Tag Archives: art

Spotlight: When Efficiency and Talent Find Common Ground: The World of Sunny Efemena

Running a magazine with a deadline means you are always on the lookout for people that can deliver when they say they would. We first met Sunny Efemena when we were preparing for Omenana X.

We had a very tight deadline and, with just days to our publication date, some of the contracted artists failed to turn in their work so Sunny offered to take over their work. We were sceptical, but when he delivered quality material with time to spare, we were sold.

Sunny has gone on to illustrate other editions of Omenana and has become our go to guy when scheduled artists disappoint.

We got him to answer some questions for our artist spotlight segment.

Tell us a little bit about your background.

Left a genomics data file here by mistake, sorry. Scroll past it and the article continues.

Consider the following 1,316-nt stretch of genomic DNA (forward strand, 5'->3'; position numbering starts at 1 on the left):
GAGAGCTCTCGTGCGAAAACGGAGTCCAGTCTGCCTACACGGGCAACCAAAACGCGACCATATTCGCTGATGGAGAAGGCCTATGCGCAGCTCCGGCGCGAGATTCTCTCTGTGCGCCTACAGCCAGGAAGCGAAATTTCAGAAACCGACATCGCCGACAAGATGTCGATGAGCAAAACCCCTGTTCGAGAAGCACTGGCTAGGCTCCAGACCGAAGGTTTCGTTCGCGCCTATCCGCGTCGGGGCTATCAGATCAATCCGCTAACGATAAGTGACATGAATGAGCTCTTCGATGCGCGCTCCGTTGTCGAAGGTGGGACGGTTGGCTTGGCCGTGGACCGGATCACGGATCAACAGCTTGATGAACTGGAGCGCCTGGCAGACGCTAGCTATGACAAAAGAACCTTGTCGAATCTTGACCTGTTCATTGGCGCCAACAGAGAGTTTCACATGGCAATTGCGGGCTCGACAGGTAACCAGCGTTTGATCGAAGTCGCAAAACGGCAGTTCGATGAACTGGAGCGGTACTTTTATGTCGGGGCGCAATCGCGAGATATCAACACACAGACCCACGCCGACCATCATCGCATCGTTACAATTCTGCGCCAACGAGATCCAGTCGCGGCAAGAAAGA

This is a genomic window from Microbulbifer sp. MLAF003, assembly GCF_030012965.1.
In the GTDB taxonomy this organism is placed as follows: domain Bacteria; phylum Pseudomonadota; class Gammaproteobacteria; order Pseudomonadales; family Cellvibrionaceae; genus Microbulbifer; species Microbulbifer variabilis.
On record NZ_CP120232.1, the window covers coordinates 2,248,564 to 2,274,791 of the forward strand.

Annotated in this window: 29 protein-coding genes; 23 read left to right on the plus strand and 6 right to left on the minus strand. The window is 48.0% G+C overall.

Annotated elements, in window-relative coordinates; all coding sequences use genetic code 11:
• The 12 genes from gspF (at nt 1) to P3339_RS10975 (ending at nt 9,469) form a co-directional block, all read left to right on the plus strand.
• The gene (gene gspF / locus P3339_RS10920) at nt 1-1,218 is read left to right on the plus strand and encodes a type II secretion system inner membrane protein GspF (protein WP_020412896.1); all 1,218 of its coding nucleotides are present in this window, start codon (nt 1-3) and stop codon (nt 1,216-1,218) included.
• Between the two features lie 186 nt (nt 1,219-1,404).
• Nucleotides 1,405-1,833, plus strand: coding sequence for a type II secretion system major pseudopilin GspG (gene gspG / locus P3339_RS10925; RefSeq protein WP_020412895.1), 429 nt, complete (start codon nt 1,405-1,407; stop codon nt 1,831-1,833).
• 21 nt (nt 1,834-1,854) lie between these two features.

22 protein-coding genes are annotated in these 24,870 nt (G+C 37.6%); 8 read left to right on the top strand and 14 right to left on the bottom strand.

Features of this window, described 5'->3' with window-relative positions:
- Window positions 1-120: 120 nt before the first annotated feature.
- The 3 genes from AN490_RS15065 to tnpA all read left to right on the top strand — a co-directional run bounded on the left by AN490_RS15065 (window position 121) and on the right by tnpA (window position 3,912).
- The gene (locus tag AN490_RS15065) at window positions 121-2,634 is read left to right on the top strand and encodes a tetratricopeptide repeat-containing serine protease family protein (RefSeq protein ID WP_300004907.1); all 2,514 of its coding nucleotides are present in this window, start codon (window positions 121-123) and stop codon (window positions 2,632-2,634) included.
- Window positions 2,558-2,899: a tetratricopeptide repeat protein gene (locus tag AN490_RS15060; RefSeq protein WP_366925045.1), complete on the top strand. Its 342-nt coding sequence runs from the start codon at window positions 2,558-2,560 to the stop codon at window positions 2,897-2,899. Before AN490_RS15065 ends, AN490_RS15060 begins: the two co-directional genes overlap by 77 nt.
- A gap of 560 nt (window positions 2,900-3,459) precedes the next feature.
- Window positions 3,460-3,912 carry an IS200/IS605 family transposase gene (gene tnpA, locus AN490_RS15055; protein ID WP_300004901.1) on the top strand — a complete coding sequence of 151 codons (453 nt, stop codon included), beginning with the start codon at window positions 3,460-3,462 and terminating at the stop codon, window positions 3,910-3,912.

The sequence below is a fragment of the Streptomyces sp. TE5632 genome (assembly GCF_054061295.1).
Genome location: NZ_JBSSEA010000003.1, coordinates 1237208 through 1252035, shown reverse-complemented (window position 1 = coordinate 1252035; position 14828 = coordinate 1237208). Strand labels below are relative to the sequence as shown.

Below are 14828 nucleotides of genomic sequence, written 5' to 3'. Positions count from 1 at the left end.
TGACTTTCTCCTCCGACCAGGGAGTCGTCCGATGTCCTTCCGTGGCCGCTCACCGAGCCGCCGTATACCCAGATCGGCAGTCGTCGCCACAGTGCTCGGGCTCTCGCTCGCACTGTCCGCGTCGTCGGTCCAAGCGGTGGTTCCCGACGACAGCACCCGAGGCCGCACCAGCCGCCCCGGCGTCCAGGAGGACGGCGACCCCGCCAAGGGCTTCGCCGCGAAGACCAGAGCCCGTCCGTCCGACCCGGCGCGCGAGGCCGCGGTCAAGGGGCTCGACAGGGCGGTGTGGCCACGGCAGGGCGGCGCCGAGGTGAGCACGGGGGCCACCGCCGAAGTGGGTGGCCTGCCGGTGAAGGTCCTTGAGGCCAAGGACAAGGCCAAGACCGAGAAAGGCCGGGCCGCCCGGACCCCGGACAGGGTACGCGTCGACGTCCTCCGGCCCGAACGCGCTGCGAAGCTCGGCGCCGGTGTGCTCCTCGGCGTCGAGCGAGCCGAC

My name is Sunny Efemena, I hail from Isoko-north LGA, in Delta State, Nigeria. I did my primary/secondary school education in Warri. I attended Federal Polytechnic Auchi, Edo State, graduating with a HND in painting in 2003.

What comics or characters inspired you to be an artist and illustrator when you were growing up and why?

One of the many comics that inspired me was Justice League Europe, with art by Bart Sears and Pablo Marcos. But years before that, when I was younger, I came across a drawing of Red Tornado on a piece of paper. Back then, I didn’t know who the character was, but I kept it and since then I have been trying to create characters and stuff. Comic art is unlimited and gives room for self-expression and it is mad fun!

What is the most challenging aspect of being a graphic artist in Nigeria?